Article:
Another reason Democrats will continue to trounce GOP lies in attacking education. It eliminates an important demographic long lost by GOP–Youth. One way the “establishment” has fooled us is in attacking Science by using the backdoor of Liberal Arts and Humanities. It’s an almost invulnerable tactic because it preys on traditions and makes good people think other good people are evil. But if pedagogy is ruining the country, I wonder what the top Majors are?

    Today is Hobbesian Trap day.

    • #20
    • August 29, 2016, at 4:19 PM PDT
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  21. Inactive

    Tim H.: Yikes! What school was this? I don’t know that it’s better or worse now than it has been in the past. I was in college 1990-94 and grad school 1994-2001. I had heard of stories of big universities where the courses were often taught by TA’s, but at the places I’ve been, I’ve never seen this. I’ve been at or around Rhodes College, the University of Pittsburgh, Johns Hopkins, Shawnee State University, and Marshall University. Nothing like this at those, in my experience.

    Big state schools are the offenders indeed. It was explained to me once that funding for graduate students was different in the eyes of the state legislature. So while the university couldn’t get funding for half a dozen adjuncts, or even a few tenure tracks, they could get funding for 2 dozen more grad student fellowships. So the departments figured out they could get more grad students, and meet the teacher shortage.

    Private universities don’t engage in the behavior because there’s no incentive to do so since their budgetary guidelines aren’t dumb. There might be some ABDs teaching some entry level courses, but this is expected and normal, and even ideal for experience. But what I saw, and did, was teach classes the first year with no training or supervision.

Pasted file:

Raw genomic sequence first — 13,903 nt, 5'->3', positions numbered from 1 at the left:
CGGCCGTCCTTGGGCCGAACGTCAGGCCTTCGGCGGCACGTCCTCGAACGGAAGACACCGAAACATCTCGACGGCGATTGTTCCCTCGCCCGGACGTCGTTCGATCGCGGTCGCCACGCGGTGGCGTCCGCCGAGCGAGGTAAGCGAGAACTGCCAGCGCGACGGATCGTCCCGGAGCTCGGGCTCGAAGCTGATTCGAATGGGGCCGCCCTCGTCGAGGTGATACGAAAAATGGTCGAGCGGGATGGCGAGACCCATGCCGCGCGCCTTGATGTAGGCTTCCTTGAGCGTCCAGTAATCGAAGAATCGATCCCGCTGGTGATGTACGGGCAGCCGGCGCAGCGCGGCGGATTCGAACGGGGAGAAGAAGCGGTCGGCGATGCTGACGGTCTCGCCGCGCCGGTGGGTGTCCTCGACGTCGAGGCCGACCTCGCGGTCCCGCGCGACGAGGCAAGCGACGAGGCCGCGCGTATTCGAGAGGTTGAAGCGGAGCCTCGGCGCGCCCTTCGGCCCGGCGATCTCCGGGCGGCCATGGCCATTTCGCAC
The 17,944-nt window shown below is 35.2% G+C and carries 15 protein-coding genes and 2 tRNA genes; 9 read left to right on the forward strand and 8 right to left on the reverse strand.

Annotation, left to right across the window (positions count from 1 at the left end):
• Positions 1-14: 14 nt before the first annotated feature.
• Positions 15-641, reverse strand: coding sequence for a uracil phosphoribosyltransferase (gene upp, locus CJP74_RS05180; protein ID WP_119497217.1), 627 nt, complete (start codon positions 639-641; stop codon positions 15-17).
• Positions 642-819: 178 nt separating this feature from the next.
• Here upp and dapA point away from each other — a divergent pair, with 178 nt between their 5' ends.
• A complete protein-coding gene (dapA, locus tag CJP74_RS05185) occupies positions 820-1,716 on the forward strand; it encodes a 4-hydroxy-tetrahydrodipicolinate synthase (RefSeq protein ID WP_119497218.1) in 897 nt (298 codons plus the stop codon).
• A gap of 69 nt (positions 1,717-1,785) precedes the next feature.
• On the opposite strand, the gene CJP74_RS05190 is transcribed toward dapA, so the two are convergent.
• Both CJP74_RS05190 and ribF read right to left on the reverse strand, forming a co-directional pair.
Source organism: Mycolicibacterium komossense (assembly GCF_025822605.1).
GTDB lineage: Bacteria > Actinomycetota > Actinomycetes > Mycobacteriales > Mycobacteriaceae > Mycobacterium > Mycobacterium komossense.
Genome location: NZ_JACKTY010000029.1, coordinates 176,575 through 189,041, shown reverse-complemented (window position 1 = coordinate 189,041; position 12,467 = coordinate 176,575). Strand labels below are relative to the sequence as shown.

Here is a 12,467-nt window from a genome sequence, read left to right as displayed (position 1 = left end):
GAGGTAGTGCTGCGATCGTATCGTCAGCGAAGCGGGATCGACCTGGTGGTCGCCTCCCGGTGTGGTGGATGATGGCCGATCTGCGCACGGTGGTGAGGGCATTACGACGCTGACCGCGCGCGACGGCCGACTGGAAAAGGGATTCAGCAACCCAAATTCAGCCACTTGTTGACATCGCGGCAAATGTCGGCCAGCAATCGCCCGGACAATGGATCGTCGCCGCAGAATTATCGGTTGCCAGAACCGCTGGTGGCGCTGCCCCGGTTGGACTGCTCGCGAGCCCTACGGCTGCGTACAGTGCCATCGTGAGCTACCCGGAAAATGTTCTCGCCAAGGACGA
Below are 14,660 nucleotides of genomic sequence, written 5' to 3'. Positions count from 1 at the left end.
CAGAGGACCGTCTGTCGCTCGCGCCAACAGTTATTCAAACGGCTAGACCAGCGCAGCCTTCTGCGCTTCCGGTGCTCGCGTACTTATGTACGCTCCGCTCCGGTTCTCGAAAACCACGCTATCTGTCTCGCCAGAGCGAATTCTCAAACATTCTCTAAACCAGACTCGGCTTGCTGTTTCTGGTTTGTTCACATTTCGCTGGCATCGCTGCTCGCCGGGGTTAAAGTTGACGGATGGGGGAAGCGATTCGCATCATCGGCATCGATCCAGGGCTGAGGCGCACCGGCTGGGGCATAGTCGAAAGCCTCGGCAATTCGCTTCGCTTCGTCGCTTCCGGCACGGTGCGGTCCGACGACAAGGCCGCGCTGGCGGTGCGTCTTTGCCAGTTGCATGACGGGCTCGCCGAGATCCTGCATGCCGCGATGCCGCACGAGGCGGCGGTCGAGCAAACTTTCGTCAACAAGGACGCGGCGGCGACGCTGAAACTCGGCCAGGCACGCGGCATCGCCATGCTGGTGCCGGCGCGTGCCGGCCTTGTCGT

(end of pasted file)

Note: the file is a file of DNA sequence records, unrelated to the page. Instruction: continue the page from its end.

Had I not been in the navy before college I’m certain I’d not have been able to manage it at all.

    • #21
    • August 29, 2016, at 6:23 PM PDT
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  22. Member

    @Jordan

    Yes, and I taught an introductory, non-major undergrad astronomy class as a “Teaching Fellow” in my last year of grad school. I think it went pretty well, and it was terrific experience before getting a professorship.

    Really shocked about your experience as a first year grad student. That’s the kind of thing I heard rumors of but always wondered if any place really did that.

    • #22
    • August 29, 2016, at 6:57 PM PDT
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  23. Coolidge

    Richard Epstein: Hence, it is proper to ask the question of whether the imposition of a union arrangement for employment will impair the educational mission of the university.

    Wah. Sorry, but I have no sympathy. I’ve seen unions wreck businesses. If your assertion was given any credence, why wouldn’t it be proper for manufacturers to ask if the imposition of a union would impair their business mission?

    The combination of the National Labor Relations Act and the Administrative Procedures Act is pure poison to American private enterprise. That it is now poison to statists’ biggest boosters in academia is just sauce for the gander, thank you.

    • #23
    • August 29, 2016, at 7:02 PM PDT
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  24. Reagan
    iWe

    I am delighted by this news!

    Liberals often act as if the rules should not apply to them. If we want them to understand just how destructive regulation is, then they need to be regulated the same as normal folks.

    I see the situation as purely analogous to the minimum wage. Either let people seek mutual agreement on the terms of their relationship (without any oversight), or use the coercive power of the state to regulate minimum requirements, and end up reducing employment and work for people who would otherwise be willing to work for less.

    Higher education will suffer? Boo-hoo. It is broken anyway. Any fix to such an enormous bureaucracy necessitates these kinds of systemic shocks.

    • #24
    • August 29, 2016, at 9:01 PM PDT